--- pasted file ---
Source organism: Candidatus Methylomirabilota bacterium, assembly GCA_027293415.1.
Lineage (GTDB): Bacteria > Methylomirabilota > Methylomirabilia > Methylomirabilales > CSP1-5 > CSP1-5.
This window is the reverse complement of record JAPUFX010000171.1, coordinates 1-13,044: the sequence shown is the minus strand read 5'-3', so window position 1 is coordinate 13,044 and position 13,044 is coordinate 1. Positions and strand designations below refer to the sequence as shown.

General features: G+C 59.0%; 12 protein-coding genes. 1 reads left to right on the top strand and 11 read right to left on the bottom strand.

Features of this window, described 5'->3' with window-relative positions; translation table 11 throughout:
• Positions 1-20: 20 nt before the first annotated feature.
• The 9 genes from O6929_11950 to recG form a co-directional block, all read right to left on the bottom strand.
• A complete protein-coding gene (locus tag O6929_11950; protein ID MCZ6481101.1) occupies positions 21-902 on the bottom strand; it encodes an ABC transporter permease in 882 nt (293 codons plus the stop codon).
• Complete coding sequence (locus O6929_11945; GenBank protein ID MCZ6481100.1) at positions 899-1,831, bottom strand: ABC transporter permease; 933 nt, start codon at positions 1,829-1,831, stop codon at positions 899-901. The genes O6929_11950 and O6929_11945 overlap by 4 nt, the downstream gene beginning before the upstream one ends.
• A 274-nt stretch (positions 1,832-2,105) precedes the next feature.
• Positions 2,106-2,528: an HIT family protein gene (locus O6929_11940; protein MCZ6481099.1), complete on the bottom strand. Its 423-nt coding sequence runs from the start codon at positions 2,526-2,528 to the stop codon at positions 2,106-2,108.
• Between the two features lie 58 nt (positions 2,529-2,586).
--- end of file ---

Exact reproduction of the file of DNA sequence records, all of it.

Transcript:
Source organism: Candidatus Methylomirabilota bacterium, assembly GCA_027293415.1.
Lineage (GTDB): Bacteria > Methylomirabilota > Methylomirabilia > Methylomirabilales > CSP1-5 > CSP1-5.
This window is the reverse complement of record JAPUFX010000171.1, coordinates 1-13,044: the sequence shown is the minus strand read 5'-3', so window position 1 is coordinate 13,044 and position 13,044 is coordinate 1. Positions and strand designations below refer to the sequence as shown.

General features: G+C 59.0%; 12 protein-coding genes. 1 reads left to right on the top strand and 11 read right to left on the bottom strand.

Features of this window, described 5'->3' with window-relative positions; translation table 11 throughout:
• Positions 1-20: 20 nt before the first annotated feature.
• The 9 genes from O6929_11950 to recG form a co-directional block, all read right to left on the bottom strand.
• A complete protein-coding gene (locus tag O6929_11950; protein ID MCZ6481101.1) occupies positions 21-902 on the bottom strand; it encodes an ABC transporter permease in 882 nt (293 codons plus the stop codon).
• Complete coding sequence (locus O6929_11945; GenBank protein ID MCZ6481100.1) at positions 899-1,831, bottom strand: ABC transporter permease; 933 nt, start codon at positions 1,829-1,831, stop codon at positions 899-901. The genes O6929_11950 and O6929_11945 overlap by 4 nt, the downstream gene beginning before the upstream one ends.
• A 274-nt stretch (positions 1,832-2,105) precedes the next feature.
• Positions 2,106-2,528: an HIT family protein gene (locus O6929_11940; protein MCZ6481099.1), complete on the bottom strand. Its 423-nt coding sequence runs from the start codon at positions 2,526-2,528 to the stop codon at positions 2,106-2,108.
• Between the two features lie 58 nt (positions 2,529-2,586).